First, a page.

Jet: Shine On

Avant-garde, techno-infused second from Oz’s finest. Just kidding

When Jet emerged three years ago, they were a wonderful, denim-clad throwback. The Cester brothers were an Antipodean Noel and Liam (though far more in thrall to The Faces and AC/DC), and their debut ‘Get Born’ was a brilliant, energised blast which, with help from ‘Are You Gonna Be My Girl?’’s appearance in an iPod advert, made them international stars.

Now, for their second record, there’s an obvious question – can they follow an album that owed such a huge debt to others with something that shows the essence of themselves? It’s a question that’s obviously plagued Jet… for about two minutes. With a typically Aussie lack of concern for daggy conventions such as ‘development’ or ‘progression’, they’ve simply made another joyfully old-fashioned rock’n’roll album immersed in the classics. There’s much ‘Rubber Soul’-era Beatles, The Everly Brothers on ‘Eleanor’ and, most of all, a massive shadow of Oasis. Indeed, at times it feels like a nod to Oasis doing The Beatles, with the rock’n’roll spirit of the Gallaghers so apparent that if you closed your eyes you’d be convinced it was actually them. Take the title track – a moving tribute to the Cesters’ father, who died of cancer as they toured ‘Get Born’. It’s essentially ‘Stop Crying Your Heart Out’, but why worry about where it came from when it’s such an obvious classic-in-waiting? So ‘Shine On’ is not an album that tries to reinvent the wheel. In fact, it barely gives it a polish. But if you get a kick out of glorious, ragged old rock’n’roll, then you’ll consider it essential.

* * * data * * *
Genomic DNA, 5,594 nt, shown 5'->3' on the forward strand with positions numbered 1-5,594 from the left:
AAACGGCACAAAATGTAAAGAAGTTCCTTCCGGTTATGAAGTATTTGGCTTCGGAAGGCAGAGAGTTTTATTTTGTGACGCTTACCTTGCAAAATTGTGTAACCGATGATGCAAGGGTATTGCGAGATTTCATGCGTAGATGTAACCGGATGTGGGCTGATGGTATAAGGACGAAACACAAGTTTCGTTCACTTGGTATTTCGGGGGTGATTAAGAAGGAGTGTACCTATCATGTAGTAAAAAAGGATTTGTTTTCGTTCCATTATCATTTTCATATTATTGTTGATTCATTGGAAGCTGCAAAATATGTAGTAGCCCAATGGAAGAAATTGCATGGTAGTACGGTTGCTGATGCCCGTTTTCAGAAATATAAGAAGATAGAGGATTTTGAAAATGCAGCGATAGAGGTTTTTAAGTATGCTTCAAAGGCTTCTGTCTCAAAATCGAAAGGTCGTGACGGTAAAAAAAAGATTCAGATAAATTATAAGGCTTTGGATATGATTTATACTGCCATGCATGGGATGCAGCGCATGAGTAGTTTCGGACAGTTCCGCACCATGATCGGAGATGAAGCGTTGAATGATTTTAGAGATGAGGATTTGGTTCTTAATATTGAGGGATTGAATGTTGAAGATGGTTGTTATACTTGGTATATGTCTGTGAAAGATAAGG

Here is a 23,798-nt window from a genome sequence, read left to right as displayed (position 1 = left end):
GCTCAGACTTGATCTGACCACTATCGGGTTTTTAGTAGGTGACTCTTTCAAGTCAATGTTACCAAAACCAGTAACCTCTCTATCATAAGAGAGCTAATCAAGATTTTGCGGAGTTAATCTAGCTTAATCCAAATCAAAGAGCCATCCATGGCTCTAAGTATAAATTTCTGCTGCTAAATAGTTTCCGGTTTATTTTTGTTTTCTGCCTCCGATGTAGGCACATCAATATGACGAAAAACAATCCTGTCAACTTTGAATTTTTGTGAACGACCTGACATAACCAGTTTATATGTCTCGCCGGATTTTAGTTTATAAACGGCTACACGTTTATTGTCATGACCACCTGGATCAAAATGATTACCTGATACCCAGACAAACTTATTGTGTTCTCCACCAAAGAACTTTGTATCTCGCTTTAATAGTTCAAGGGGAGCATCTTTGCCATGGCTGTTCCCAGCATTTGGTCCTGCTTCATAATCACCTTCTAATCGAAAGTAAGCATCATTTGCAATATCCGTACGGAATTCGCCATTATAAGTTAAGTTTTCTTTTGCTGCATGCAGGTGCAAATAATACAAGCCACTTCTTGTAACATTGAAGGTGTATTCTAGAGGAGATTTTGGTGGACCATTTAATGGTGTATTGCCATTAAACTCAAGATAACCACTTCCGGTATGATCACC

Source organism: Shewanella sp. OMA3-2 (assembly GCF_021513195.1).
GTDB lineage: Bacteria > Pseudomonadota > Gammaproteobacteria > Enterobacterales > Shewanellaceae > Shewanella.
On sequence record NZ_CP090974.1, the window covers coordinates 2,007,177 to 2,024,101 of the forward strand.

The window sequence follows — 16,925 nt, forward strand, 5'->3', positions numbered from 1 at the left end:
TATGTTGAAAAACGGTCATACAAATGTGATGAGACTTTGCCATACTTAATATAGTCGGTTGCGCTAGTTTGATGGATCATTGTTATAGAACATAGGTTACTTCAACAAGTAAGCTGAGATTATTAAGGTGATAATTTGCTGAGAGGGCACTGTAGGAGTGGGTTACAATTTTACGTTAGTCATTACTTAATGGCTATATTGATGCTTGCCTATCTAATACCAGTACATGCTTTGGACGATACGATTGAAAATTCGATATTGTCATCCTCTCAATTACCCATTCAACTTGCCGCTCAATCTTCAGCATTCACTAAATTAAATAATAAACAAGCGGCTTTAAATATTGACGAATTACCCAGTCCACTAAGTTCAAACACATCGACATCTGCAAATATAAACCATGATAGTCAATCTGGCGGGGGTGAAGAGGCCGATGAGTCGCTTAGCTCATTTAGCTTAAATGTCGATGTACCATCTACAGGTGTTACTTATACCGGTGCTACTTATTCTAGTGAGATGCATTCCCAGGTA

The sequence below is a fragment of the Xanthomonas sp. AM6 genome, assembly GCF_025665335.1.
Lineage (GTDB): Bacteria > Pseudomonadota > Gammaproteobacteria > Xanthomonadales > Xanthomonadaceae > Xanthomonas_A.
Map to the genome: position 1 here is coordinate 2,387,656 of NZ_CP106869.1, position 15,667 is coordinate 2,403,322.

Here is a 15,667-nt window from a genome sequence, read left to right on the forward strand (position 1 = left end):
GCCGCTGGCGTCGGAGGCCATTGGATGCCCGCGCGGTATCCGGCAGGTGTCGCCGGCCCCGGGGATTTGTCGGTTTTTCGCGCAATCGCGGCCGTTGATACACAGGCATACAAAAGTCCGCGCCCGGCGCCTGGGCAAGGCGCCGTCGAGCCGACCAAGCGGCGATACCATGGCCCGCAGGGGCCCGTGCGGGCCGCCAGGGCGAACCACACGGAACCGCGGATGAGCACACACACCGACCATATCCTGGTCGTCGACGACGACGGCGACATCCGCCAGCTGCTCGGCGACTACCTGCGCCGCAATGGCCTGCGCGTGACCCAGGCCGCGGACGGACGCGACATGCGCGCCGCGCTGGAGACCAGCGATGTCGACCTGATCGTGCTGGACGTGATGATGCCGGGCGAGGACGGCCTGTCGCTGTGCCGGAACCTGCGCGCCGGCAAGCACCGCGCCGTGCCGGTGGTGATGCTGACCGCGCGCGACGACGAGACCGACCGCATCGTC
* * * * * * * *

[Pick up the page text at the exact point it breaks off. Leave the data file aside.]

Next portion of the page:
Paul McNamee

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